I remember hearing at a conference that a good translation is like looking at the world through a window. You are aware of the glass, it is part of the interaction, but it does not obstruct your view. The glass is between you and the text, but it is through the glass that you connect. The medium stands between us, author and text, seeker and the unknown.
In Lina Wolff’s novel, characters are constantly observing each other and the world across a gap, a threshold, in mirrors, through computer screens and windows. Even when we are skin to skin, make eye contact, or speak in clear and certain terms, something stands between us all. The space of translation is the gap between you and me, feeling and language. In the novel, Mildred, the blind medium, is gifted with powers of seeing, but these powers are not absolute. When Mildred uses her gift to read Max, she says, ‘You’ve come with questions of the spirit. But you can keep your money, because I can’t see anything at all.’ She continues, ‘What surrounds you. In the fields. It’s empty. It’s like they’re waiting for something, and meanwhile nothing can happen.’ All she can say is that something is coming and it will change him, perhaps with the force of a tsunami. That is to say, insight and answers to burning questions aren’t always available to us, whether we are accessing our intellect or unseen forces. Maybe it’s then we are most likely to give ourselves up to the unknown, perhaps in the form of a higher power, the existence of which assures us there is an order to things, a structure to our story, the promise of justice or revelation. And so we might find respite in the act of casting a curse or spell.
I have written before about how my priority as a translator is to capture the feeling of the text, an intangible idea subjective to my experience of the work. But I can only translate in this way when I am able to access a headspace where I can channel the words, where language just flows. But sometimes I can’t get there. Maybe I need a snack, maybe I’m allowing myself to be distracted. I work those parts of the text to death – cross-referencing other texts, online sources, dictionaries and thesauri in English, Swedish, and other related languages in search for the perfect word or turn of phrase. In the first sentence of The Polyglot Lovers, for instance, Ellinor, the narrator of the first part of the book, reveals that in searching for ‘the one’ she never thought online dating would be her thing. The sentence has been rewritten what feels like one thousand times, including a back and forth with the editor about capitalization of ‘the one’. Down to the last edit, I could feel my vision clouding each time I revisited this sentence. There was too much I wanted from that line. I wanted you, the reader, to love this book from its very first words. I felt the pressure of what the beginning leads you to expect from the middle and what it might say about the end. It had to be right, it all had to make sense. I put my hands to the glass. The glass fogged with my breath. The sky is darkly revolving, like a door to something unknown.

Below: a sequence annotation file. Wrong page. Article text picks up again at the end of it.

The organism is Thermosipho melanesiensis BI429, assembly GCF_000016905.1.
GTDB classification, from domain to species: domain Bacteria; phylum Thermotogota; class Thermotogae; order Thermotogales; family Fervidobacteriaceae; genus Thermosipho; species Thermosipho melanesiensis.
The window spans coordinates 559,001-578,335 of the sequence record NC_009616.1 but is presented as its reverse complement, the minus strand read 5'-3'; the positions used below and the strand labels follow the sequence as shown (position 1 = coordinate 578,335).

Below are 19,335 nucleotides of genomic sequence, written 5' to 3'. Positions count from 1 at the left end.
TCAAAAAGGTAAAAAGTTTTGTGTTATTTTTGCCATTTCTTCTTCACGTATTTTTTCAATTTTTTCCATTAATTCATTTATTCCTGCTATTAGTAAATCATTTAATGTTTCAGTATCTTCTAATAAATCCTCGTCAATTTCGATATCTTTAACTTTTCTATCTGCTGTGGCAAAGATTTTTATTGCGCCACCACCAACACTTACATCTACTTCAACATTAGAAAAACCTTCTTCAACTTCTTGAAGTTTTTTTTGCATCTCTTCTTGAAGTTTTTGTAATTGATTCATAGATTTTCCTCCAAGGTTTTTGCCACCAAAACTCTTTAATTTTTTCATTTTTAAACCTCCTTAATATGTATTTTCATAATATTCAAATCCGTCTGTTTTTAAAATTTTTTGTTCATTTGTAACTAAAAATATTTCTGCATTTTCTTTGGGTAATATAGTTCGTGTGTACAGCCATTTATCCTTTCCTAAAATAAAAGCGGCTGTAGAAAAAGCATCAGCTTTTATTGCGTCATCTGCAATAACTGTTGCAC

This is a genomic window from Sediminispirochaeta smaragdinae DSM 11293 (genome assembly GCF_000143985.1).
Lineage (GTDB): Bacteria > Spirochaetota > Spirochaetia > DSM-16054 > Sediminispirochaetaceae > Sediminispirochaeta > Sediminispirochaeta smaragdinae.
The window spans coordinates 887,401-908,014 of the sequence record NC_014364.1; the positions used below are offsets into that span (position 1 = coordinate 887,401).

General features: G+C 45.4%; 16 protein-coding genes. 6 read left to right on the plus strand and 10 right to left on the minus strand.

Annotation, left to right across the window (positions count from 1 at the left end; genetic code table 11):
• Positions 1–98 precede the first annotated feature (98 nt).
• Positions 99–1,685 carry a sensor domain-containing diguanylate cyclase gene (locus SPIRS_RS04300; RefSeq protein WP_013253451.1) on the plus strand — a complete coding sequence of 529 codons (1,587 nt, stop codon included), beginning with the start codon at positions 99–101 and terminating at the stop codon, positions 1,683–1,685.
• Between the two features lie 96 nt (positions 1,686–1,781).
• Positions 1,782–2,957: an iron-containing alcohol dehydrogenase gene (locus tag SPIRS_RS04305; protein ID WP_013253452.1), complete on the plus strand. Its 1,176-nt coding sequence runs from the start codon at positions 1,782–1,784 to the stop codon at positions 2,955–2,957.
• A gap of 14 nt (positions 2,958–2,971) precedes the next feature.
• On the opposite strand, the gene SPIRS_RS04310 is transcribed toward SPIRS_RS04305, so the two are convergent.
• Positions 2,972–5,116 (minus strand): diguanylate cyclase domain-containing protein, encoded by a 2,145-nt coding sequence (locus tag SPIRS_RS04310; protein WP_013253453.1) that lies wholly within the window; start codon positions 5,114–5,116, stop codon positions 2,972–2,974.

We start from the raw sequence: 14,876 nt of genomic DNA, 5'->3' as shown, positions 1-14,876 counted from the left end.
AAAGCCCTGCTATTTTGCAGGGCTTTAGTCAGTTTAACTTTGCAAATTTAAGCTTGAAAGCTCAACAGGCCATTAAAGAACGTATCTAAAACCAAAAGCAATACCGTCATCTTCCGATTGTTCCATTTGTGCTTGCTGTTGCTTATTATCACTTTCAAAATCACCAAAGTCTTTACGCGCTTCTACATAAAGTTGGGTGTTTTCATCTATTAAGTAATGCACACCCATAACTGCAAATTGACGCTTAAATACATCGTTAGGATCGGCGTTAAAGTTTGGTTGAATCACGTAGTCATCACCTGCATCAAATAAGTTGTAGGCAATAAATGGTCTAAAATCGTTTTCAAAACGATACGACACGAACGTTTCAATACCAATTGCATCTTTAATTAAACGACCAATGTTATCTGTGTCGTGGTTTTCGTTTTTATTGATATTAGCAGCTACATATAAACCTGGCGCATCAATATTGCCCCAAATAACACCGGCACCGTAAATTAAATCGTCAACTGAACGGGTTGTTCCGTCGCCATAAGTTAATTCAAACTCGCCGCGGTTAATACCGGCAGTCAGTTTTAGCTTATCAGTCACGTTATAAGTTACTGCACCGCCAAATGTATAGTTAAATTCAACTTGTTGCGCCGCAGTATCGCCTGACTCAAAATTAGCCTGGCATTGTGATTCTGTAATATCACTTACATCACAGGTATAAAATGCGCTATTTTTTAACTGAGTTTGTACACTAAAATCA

A friend told me that in her queer, feminist circle, an interest in occult and esoteric practices seemed to be a way of marking out space. Space for ways of communicating that are not the norm, suggesting that we might need to expand our ways of seeing, finding other ways to access knowledge about ourselves and others. That is to say: our rational systems of knowledge and the language they give rise to are insufficient. But I couldn’t get into it. Once, I would have wanted to dive deeper into the conversation, dance on my tightrope, testing the air around empiricism by discussing what we mean by manifestation, the edges of perception, and tarot as a tool to develop intuition. Instead I told my friend that this conversation felt dangerous today. Where do you draw the line between a tool for thinking and a belief worthy of investment?
I am most often pulled to esoteric practices when I feel weak, lost or am craving rhyme and reason. The last time I sought counsel from a medium was around my fertility. I just wanted to know if it would happen for my husband and me: would I get pregnant and would it be soon? In fall 2017, a medium told me that yes, I would get pregnant and it would be by the end of 2018, as long as I cut down on travel. I cut down on travel. I did all the other stuff you need to do to conceive naturally. Time passed and her words were a comfort: it would happen that year. When my period arrived shortly before the close of 2018, I cried all day. A friend tried to explain that the medium might have meant a metaphorical pregnancy, or that the basis of her seeing had changed. I wasn’t having it. I had taken the medium at her word; it felt like a betrayal. Would it have been better to sit with my vulnerability and spend time with the idea that conception isn’t something I can control? Should I have exercised patience instead, accepting that this would take the time it takes and could go any which way? The danger I felt had something to do with agency: how much agency had I given up by putting my trust in this medium’s word? The other things she’d told me had felt like good counsel; did I need to discard them, too? How had trusting her made me blind?